Saudi autorities threatened women in Saudi Arabia against their campaign planned for Saturday to protest a medieval ban on driving by women in the Arab country
Islam deals with women in a comprehensive way in the context of her relationship with Allah, her Creator and Lord, with herself as a part of humanity and the rights that other societies grant them in comparison to the rights to which Islam has entitled women.
Justice also has four aspects depth of understanding, profoundeness of knowledge, fairness of judgement and dearness of mind; because whoever tries his best to under- stand a problem will have to study it, whoever has the practice of studying the subject he is to deal with, will develop a clear mind and will always come to correct decisions, whoever tries to achieve all this will have to develop ample patience and forbearance and whoever has done this has done justice to the cause of religion and has led a life of good repute and fame.
The Saudi women, who had originally planned a “drive-in” on Saturday, canceled it after Saudi authorities threatened many of them with legal action but announced an “open driving campaign.” An activist by name Najla al-Hariri on Friday mentioned that; “Out of caution and respect for the Interior Ministry’s warnings, we are asking women not to drive tomorrow and to change the initiative from an October 26 campaign to an open driving campaign." Many of the women said they had received threatening telephone calls from the Interior Ministry telling them not to drive on Saturday. Ministry spokesman General Mansur al-Turki also said that “it is known that women in Saudi are banned from driving and laws will be applied against violators and those who demonstrate in support” of this cause. Saudi officials also warned online activists against supporting the planned protest challenging the kingdom’s male-only driving rules. The cyber-dissident law “will be applied against violators” while other measures will be taken against “those who gather to support” the planned protest, the ministry said on Friday. On October 24, Amnesty International urged Saudi Arabia to respect the right of women to drive. “It is astonishing that in the 21st century the Saudi Arabian authorities continue to deny women the right to legally drive a car,” said Philip Luther, the Amnesty’s director for the Middle East and North Africa Program.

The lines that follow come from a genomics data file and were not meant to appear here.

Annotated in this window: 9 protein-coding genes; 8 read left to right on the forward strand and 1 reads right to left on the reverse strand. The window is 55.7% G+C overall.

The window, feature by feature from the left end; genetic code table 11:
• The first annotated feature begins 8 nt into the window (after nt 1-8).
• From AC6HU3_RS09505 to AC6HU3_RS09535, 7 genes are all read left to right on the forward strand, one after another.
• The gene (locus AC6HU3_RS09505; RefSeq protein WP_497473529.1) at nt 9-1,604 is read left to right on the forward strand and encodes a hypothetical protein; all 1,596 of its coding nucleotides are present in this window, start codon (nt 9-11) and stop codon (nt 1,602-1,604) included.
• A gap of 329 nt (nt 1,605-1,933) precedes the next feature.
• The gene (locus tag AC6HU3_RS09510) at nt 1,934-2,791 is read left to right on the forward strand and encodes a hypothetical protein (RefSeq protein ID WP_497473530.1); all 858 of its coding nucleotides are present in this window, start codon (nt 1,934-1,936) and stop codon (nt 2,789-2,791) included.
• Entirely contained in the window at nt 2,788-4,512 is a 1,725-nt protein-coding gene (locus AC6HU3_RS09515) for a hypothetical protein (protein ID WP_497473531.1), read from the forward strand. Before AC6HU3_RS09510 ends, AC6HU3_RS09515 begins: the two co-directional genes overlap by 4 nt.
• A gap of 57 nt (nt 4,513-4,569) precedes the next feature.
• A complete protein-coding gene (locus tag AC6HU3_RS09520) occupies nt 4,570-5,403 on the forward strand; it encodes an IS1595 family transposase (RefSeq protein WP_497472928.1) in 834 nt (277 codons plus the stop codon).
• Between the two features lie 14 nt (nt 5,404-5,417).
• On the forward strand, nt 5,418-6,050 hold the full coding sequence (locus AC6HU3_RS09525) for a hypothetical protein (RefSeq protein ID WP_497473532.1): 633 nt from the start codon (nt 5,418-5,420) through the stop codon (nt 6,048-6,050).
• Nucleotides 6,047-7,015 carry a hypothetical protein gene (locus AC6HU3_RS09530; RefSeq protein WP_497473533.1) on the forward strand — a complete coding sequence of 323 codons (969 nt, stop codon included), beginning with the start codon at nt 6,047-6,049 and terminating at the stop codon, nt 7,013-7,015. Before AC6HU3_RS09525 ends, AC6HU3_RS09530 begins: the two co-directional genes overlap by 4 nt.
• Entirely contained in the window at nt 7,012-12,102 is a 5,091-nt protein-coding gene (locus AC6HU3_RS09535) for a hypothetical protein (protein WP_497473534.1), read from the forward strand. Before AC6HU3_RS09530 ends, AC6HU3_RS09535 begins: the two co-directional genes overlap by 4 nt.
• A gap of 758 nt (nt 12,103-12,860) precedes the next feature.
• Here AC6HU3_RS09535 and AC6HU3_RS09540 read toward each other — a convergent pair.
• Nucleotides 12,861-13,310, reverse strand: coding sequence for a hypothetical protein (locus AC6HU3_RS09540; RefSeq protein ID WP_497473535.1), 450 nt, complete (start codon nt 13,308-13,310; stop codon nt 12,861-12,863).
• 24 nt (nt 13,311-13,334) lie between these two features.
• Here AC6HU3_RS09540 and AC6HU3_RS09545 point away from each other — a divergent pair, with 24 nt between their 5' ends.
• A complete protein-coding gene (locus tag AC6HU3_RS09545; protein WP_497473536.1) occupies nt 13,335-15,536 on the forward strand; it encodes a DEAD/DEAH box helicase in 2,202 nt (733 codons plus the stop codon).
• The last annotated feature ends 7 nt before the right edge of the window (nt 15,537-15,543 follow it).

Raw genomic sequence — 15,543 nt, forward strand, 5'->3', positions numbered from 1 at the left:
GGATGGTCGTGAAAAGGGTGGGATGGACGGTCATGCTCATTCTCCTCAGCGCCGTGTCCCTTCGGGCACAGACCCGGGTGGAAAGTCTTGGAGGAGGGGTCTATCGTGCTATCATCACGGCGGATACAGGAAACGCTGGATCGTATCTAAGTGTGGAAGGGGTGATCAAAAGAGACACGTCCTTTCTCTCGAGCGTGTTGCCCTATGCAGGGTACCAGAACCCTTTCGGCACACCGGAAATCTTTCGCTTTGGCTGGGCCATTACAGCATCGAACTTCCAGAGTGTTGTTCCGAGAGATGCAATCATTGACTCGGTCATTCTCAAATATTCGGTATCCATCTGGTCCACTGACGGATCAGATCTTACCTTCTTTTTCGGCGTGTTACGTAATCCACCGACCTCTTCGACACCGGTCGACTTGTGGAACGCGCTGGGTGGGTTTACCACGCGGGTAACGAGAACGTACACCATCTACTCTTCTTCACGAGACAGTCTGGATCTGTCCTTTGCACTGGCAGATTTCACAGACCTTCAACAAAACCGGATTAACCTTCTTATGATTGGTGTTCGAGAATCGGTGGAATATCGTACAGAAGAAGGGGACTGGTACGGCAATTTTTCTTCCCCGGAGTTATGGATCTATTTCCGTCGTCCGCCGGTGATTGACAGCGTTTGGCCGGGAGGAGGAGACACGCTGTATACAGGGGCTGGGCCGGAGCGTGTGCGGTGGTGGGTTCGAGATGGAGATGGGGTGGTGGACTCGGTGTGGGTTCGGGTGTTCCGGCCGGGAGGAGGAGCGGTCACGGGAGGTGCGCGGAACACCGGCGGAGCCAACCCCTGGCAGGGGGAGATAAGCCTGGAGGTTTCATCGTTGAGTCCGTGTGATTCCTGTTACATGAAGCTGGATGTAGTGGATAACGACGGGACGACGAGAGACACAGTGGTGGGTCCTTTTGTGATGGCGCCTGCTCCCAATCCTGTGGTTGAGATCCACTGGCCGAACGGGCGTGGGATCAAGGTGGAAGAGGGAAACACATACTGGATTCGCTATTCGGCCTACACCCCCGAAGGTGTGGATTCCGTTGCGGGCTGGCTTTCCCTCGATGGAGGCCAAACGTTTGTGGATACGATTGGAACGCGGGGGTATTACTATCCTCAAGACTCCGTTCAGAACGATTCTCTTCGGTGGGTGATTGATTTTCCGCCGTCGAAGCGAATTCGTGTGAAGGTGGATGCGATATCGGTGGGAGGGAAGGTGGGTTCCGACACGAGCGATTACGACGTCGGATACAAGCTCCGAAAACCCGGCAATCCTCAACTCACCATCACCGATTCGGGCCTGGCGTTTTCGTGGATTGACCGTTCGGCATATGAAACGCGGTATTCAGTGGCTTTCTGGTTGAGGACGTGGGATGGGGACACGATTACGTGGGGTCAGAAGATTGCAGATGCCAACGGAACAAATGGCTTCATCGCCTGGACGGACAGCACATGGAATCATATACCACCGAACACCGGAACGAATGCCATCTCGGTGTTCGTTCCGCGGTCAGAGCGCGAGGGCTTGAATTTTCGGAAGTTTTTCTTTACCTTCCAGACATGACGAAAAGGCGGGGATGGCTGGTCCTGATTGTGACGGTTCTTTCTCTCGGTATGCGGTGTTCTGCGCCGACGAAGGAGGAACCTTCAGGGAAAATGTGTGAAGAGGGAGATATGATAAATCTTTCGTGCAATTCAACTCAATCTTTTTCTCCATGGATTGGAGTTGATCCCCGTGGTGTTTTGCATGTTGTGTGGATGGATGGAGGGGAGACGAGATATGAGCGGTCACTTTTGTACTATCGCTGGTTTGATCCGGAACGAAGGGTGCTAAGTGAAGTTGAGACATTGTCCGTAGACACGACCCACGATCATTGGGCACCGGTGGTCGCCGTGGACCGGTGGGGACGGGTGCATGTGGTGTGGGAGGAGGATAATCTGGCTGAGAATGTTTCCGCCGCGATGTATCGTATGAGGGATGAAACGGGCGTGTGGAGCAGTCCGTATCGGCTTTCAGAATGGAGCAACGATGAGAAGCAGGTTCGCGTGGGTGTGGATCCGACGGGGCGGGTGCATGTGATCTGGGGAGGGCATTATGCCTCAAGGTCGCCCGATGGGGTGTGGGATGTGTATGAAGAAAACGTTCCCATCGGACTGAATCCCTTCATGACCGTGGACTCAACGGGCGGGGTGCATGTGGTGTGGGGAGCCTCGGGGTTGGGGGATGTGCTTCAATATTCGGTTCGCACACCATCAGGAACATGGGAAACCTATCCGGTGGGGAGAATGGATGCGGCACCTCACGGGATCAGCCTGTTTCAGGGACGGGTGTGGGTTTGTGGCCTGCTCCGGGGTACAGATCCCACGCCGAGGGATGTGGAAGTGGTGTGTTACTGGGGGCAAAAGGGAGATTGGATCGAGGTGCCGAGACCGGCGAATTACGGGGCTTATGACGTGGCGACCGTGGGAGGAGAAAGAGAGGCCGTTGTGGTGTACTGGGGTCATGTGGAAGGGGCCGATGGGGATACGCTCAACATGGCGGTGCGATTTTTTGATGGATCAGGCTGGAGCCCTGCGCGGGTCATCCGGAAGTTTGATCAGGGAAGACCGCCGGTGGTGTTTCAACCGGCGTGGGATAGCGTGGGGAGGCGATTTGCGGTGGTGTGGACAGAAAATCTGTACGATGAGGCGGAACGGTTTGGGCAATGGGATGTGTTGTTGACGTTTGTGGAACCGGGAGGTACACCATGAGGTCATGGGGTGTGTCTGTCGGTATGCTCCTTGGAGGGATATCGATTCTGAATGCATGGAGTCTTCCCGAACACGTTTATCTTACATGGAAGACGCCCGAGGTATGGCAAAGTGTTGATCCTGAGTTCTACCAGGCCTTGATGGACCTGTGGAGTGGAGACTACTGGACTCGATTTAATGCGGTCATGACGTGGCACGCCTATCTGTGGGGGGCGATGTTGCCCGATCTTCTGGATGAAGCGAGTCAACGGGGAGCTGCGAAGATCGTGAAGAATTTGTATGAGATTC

Human Rights Watch (HRW) has also thrown its weight behind the Saudi women’s campaign to take to the wheel in defiance of the ban. “It’s past time to address the country’s systemic discrimination; driving could open roads to reform,” said Rothna Begum, Middle East and North Africa women’s rights researcher at HRW. In 2011, dozens of women took part in a similar campaign, dubbed Women2Drive, challenging the ban. They posted on internet social networks pictures and videos of themselves while driving. Saudi Arabia is the only country in the world where women are prohibited from driving.